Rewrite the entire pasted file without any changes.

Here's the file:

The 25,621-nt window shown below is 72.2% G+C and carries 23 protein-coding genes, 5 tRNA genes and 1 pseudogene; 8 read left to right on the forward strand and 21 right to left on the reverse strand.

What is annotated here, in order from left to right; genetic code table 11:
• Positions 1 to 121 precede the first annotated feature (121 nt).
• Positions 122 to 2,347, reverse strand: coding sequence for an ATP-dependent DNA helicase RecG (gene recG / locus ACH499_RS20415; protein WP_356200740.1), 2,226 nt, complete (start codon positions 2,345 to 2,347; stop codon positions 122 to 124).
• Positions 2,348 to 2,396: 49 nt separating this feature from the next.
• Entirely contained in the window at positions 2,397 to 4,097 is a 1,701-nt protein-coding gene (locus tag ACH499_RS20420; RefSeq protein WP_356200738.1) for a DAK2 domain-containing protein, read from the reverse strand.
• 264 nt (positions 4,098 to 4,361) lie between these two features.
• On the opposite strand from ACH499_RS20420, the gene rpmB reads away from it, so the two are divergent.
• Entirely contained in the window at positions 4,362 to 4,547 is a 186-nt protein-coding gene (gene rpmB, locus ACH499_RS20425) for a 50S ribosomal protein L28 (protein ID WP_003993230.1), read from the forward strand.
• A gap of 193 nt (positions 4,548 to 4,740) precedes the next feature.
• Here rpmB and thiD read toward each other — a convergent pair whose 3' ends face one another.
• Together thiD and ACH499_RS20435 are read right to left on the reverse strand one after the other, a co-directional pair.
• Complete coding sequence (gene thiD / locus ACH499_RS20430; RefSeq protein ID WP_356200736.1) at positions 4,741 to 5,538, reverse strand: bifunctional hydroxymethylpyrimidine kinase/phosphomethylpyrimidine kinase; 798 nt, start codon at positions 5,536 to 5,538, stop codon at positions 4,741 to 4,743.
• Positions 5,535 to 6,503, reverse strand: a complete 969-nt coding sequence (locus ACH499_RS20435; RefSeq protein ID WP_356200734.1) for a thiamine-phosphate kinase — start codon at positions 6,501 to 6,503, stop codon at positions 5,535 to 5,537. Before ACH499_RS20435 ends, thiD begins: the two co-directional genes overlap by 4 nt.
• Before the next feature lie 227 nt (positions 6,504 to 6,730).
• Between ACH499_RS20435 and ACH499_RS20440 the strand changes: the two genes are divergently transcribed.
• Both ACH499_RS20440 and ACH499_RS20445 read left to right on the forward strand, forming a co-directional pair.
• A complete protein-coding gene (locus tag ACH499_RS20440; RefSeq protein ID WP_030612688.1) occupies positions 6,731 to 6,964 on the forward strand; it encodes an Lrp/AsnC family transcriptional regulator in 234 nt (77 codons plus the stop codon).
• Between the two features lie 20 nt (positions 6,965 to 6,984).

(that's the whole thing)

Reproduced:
The 25,621-nt window shown below is 72.2% G+C and carries 23 protein-coding genes, 5 tRNA genes and 1 pseudogene; 8 read left to right on the forward strand and 21 right to left on the reverse strand.

What is annotated here, in order from left to right; genetic code table 11:
• Positions 1 to 121 precede the first annotated feature (121 nt).
• Positions 122 to 2,347, reverse strand: coding sequence for an ATP-dependent DNA helicase RecG (gene recG / locus ACH499_RS20415; protein WP_356200740.1), 2,226 nt, complete (start codon positions 2,345 to 2,347; stop codon positions 122 to 124).
• Positions 2,348 to 2,396: 49 nt separating this feature from the next.
• Entirely contained in the window at positions 2,397 to 4,097 is a 1,701-nt protein-coding gene (locus tag ACH499_RS20420; RefSeq protein WP_356200738.1) for a DAK2 domain-containing protein, read from the reverse strand.
• 264 nt (positions 4,098 to 4,361) lie between these two features.
• On the opposite strand from ACH499_RS20420, the gene rpmB reads away from it, so the two are divergent.
• Entirely contained in the window at positions 4,362 to 4,547 is a 186-nt protein-coding gene (gene rpmB, locus ACH499_RS20425) for a 50S ribosomal protein L28 (protein ID WP_003993230.1), read from the forward strand.
• A gap of 193 nt (positions 4,548 to 4,740) precedes the next feature.
• Here rpmB and thiD read toward each other — a convergent pair whose 3' ends face one another.
• Together thiD and ACH499_RS20435 are read right to left on the reverse strand one after the other, a co-directional pair.
• Complete coding sequence (gene thiD / locus ACH499_RS20430; RefSeq protein ID WP_356200736.1) at positions 4,741 to 5,538, reverse strand: bifunctional hydroxymethylpyrimidine kinase/phosphomethylpyrimidine kinase; 798 nt, start codon at positions 5,536 to 5,538, stop codon at positions 4,741 to 4,743.
• Positions 5,535 to 6,503, reverse strand: a complete 969-nt coding sequence (locus ACH499_RS20435; RefSeq protein ID WP_356200734.1) for a thiamine-phosphate kinase — start codon at positions 6,501 to 6,503, stop codon at positions 5,535 to 5,537. Before ACH499_RS20435 ends, thiD begins: the two co-directional genes overlap by 4 nt.
• Before the next feature lie 227 nt (positions 6,504 to 6,730).
• Between ACH499_RS20435 and ACH499_RS20440 the strand changes: the two genes are divergently transcribed.
• Both ACH499_RS20440 and ACH499_RS20445 read left to right on the forward strand, forming a co-directional pair.
• A complete protein-coding gene (locus tag ACH499_RS20440; RefSeq protein ID WP_030612688.1) occupies positions 6,731 to 6,964 on the forward strand; it encodes an Lrp/AsnC family transcriptional regulator in 234 nt (77 codons plus the stop codon).
• Between the two features lie 20 nt (positions 6,965 to 6,984).